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What is a High Dividend Yield (and How do you Find Them)?

What is a high dividend yield? Are they really that great? Are they worth the money? So many questions! Don’t worry, we have answers!


What is a high dividend yield? Are they really that great? Are they worth the money? So many questions!

What is a high dividend yield? It’s a blessing. And a curse. But to understand these blessings and curses, it’s best to start with a story. That story is of the ancient king Midas.

According to the myth, the god Dionysus offered to grant Midas a wish as a reward for his hospitality. Midas, already a wealthy king, loved gold, and so his wish was that everything he touched would turn to gold. While this started well enough, Midas soon realized his greedy desire had a dark side. He couldn’t eat or drink because all the food and wine he picked up turned to gold. Misery turned to despair when he hugged his beloved daughter, and she turned into a gold statue.

Midas is able to reverse the curse, but there are a few lessons to be learned here. Be careful what you wish for, don’t be greedy, and there is such a thing as too much of a good thing. While Midas’ stores of gold were good, his desire for even more gold quickly turned into a curse. Such is the case with stocks that have a high dividend yield.


What is a high dividend yield, anyway?

Let’s start with a few quick definitions. A dividend is a cash bonus you get for owning a stock. More specifically, it’s a share of profits the company gives back to shareholders. These dividends can increase, decrease, hold steady, or even get suspended. It probably goes without saying that better, more profitable stocks are the ones who increase dividend payouts, and vice versa.

A dividend yield is that dividend as a percentage of the share price. Here’s a hypothetical example: A $10 annual dividend on a $100 stock would give you a 10% dividend yield. Assuming the dividend didn’t change, and the stock price rocketed to $200 per share, your dividend yield is now 5%. On the other hand, if the stock price drops to $50 per share, your dividend yield goes up to 20%.

Clearly, a higher yield isn’t ideal in this situation, just like more gold wasn’t ideal for King Midas. But here’s another scenario. You have two different stocks. The share price of both is $100. One has a 5% dividend yield, and the other has a 10% yield. Assuming other factors are relatively similar, that higher yield stock looks a lot nicer.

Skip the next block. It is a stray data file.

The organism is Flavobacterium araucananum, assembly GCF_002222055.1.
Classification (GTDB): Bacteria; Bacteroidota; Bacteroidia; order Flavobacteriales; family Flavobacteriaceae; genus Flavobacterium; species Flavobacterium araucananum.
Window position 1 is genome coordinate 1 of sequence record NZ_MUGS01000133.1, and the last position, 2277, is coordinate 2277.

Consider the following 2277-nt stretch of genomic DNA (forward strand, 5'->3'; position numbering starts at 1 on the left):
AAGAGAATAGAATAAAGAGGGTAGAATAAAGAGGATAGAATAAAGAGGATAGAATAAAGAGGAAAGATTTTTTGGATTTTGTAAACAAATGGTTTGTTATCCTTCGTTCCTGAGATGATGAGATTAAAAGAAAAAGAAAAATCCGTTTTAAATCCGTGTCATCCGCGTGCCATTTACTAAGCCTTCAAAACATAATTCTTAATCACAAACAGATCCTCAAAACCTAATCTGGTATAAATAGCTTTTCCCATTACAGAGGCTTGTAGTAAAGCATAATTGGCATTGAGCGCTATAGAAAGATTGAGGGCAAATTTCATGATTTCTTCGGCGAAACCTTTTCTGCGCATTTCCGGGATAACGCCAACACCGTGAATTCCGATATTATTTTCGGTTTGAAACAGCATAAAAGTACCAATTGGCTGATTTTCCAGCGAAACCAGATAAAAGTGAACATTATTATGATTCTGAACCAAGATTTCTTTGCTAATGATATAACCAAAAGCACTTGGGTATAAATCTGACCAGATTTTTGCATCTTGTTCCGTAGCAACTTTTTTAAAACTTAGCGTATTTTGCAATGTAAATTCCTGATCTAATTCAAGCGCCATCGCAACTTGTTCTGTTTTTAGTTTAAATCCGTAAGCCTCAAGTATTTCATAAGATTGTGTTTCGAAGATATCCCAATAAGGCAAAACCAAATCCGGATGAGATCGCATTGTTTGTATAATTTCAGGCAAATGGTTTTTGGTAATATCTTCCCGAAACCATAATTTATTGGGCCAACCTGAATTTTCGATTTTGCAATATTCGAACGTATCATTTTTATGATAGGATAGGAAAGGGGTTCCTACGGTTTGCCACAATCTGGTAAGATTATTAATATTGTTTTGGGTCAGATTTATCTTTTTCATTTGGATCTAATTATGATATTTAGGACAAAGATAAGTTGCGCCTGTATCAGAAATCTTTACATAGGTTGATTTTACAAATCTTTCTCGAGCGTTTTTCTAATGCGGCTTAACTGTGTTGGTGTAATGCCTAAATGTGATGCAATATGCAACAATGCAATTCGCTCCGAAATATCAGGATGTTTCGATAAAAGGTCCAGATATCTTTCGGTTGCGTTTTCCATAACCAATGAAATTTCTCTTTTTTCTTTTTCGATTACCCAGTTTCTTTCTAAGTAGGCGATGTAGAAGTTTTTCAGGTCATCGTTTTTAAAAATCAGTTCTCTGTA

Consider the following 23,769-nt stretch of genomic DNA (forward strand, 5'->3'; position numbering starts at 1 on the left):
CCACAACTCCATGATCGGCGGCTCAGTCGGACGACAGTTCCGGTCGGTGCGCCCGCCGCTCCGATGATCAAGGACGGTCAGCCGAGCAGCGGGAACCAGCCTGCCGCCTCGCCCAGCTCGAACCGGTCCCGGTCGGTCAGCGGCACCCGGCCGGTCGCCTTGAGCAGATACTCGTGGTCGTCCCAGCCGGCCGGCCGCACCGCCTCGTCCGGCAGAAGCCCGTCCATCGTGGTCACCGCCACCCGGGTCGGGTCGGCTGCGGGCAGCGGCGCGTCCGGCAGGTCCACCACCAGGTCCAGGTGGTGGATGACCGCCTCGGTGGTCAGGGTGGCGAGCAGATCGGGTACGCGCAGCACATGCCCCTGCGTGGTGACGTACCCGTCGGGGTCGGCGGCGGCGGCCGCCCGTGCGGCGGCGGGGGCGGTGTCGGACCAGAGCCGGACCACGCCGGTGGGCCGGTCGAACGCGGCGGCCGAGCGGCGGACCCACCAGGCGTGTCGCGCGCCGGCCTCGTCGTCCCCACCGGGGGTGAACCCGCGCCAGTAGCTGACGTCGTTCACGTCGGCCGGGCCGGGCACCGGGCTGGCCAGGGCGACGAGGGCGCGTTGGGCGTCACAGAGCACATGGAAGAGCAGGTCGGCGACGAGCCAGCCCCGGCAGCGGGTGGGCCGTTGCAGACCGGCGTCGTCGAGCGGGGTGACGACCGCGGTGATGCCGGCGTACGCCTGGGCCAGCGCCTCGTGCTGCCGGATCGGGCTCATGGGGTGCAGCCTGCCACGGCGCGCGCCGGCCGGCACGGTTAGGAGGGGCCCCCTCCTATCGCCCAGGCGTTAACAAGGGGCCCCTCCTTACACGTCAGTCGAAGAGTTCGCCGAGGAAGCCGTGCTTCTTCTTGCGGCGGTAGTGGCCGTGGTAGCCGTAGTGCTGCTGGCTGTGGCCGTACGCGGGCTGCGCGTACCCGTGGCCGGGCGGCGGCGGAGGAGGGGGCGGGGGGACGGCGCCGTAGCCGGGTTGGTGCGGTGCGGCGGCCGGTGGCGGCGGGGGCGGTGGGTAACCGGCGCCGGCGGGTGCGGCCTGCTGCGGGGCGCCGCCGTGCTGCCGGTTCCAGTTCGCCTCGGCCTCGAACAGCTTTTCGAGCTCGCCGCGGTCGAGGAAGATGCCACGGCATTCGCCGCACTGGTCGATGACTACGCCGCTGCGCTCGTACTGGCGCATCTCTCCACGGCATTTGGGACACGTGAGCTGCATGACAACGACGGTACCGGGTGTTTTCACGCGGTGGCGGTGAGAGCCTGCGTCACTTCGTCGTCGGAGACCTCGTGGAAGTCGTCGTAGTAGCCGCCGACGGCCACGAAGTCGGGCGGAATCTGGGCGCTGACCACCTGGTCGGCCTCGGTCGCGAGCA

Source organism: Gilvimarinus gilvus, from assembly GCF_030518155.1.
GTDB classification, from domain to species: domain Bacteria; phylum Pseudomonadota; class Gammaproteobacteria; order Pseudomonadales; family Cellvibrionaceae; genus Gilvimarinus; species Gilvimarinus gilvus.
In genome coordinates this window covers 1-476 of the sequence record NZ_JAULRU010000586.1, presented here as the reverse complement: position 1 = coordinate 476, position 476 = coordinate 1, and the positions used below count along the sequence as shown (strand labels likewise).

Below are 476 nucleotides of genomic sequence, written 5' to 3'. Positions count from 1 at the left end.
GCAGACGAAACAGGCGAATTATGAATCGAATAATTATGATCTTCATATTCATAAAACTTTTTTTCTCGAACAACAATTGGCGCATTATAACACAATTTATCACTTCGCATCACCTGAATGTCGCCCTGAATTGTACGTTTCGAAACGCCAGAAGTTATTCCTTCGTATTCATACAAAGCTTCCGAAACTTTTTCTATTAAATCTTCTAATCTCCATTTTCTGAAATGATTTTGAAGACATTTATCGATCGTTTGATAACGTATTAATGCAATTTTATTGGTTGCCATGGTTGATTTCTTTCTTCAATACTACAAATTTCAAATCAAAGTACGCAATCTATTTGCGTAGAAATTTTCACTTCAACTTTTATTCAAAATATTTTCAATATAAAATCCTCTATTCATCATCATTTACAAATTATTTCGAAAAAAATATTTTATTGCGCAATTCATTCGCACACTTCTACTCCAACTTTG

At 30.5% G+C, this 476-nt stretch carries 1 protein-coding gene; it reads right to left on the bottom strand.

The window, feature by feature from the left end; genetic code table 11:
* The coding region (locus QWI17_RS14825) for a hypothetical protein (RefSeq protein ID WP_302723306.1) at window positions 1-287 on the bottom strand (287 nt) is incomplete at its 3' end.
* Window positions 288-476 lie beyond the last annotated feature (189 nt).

Of course, you know that nothing in the investing world happens in a vacuum. There are plenty of great companies out there that have minimal dividend yields, or may not pay a dividend at all. And as you can see, a sharp drop in stock price can give you a higher yield, although that could well disappear if a company is in real trouble.

That said, there are some stocks with high dividend yields that are great additions to any portfolio. In terms of numbers, however, what is a high dividend yield? Some of the highest dividend yields on the market range from around 3% to almost 9%, although Yahoo! Finance reports that the average dividend yield in the S&P 500 is about 2%.

How to find the best dividend stocks

What is a high dividend yield if not a great tool for finding dividend stocks? If you’re after dividends (and it’s always good to have at least some dividend stocks in your portfolio), dividend yield can be an excellent place to start your search.

Real Estate Investment Trusts (REITs) tend to offer steady, high dividends with relatively low risk. You could also look at the Dividend Aristocrats or a Dividend Aristocrats ETF, the ProShares S&P 500 Dividend Aristocrats ETF (NOBL). The Dividend Aristocrats are a select group of companies that have increased their dividends every year for at least 25 straight years. These are mostly household names like AT&T (T), currently yielding 7.02%, and 3M (MMM), currently yielding 2.91%.

There’s also another group of dividend stocks, known as the Dividend Kings. Stocks in this group have raised their dividend for 50+ consecutive years. As you can imagine, this isn’t a very large group of stocks. But again, you’ll find household names like Target (TGT), yielding 1.19%, and Sysco (SYY), yielding 2.33%. You’ll also find some classic and fun names here, like Tootsie Roll Industries, Inc. (TR), with a 1.07% yield, and Coca-Cola Co (KO), yielding 3.03%.

Clearly, these are not the highest yields around, which brings up the question of what is a high dividend yield truly worth to your portfolio? No, Tootsie Roll Industries won’t make you rich, but the company probably isn’t going anywhere. You could, in theory, sit back and let those dividends roll in without giving it too much consideration.

And AT&T does offer a nice yield, but the stock itself has been fairly volatile over the past few years. However, if you can ignore the volatility and hang on for the long term, there is some real potential for that dividend yield to contribute significantly to your coffers.

Remember, though, when you’re looking at stocks, even from select groups such as these, it’s important to balance your desire for yield against other qualifications. A high yield won’t do you much good if the stock price is continually sinking.

If you want the best dividend stocks right now regardless of yield, subscribe to our Cabot Dividend Investor advisory, where chief analyst Tom Hutchinson has a portfolio full of dividend-paying stocks that offer generous yields and strong share price growth.

Cabot Wealth Network